Nov 8, 2018

Bloodshed and gold in the frontier between Venezuela and Colombia

An ELN flag in the Colombian jungle. Photo: Luis Robayo/AFP/Getty Images

Venezuela says it's sending more troops to its border with Colombia after an attack over the weekend left 3 Venezuelan soldiers dead and 10 wounded.

The big picture: The recent incident highlights the instability in the frontier between the two countries, where Colombian guerrilla groups like the ELN — which Colombia says was responsible for the attack — have long operated. Sebastiana Barraez, a Venezuelan journalist who has reported on the situation for nearly two decades, says Venezuela's socialist government has had a mutually beneficial relationship with the rebel groups dating back to Hugo Chavez's time in office — but things are now getting tense.

  • According to Barraez, economic alliances have allowed for the enrichment of Venezuelan military and government officials, and the rebel groups. She says the groups have long done the "dirty work" for the regime, which would get a cut of the revenues from extortion and drug trafficking.
  • But the dynamic seems to be changing. The ELN has pushed into Venezuelan territory, including in gold mining areas. That led to a clash over the summer in which a Venezuelan Army lieutenant was killed.
  • Gold is of particular importance to Venezuela now as its oil revenues dry up. Marshall Billingslea, the U.S. Treasury’s assistant secretary for terrorist financing, said at a Brookings Institution event last week that the regime is trading gold illegally to gain much-needed cash.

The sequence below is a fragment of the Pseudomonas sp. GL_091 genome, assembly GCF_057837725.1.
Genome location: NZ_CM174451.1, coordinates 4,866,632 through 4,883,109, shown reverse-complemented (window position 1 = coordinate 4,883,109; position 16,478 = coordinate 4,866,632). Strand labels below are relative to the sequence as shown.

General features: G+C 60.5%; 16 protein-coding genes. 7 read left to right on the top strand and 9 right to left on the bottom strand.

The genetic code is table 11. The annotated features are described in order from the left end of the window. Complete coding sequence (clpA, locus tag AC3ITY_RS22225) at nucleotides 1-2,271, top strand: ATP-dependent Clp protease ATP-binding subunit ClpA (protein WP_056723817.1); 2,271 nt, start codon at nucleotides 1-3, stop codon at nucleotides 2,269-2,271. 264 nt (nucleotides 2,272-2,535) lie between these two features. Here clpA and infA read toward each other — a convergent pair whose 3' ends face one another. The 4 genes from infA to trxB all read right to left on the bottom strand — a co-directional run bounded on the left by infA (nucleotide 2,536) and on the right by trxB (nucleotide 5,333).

What to watch: Venezuela has not accused the ELN of killing its soldiers, or taken a public position about the group's presence in Venezuelan territory. But the Venezuelan military could still decide to increase the pressure, Barraez says.

Go deeper: Map of where Colombian rebel groups are operating.

Go deeper

Mark Cuban opens door to 2020 run

Photo: Axios Events

Businessman and Dallas Mavericks owner Mark Cuban revived talk of an improbable 2020 presidential bid during an Axios virtual event on Friday.

  • "Everything's a reset right now," Cuban told Axios CEO Jim VandeHei. "If this would would've been a month ago, I would have said absolutely not. But obviously things are crazy, things are changing. So I'll keep an open mind. But I seriously doubt it."

Coronavirus dashboard

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Mark Cuban criticizes "arrogant" 3M on respirator production

Photo: Axios Events

Businessman and Dallas Mavericks owner Mark Cuban said during an Axios virtual event Friday that 3M is "arrogant" for not speaking up about respirator production in the midst of the coronavirus outbreak.

What he said: Cuban criticized the company for "making more globally than domestically," echoing a similar line from President Trump now that the U.S. is the epicenter of the pandemic. "You can't ghost the American people," he told Axios CEO Jim VandeHei from Dallas.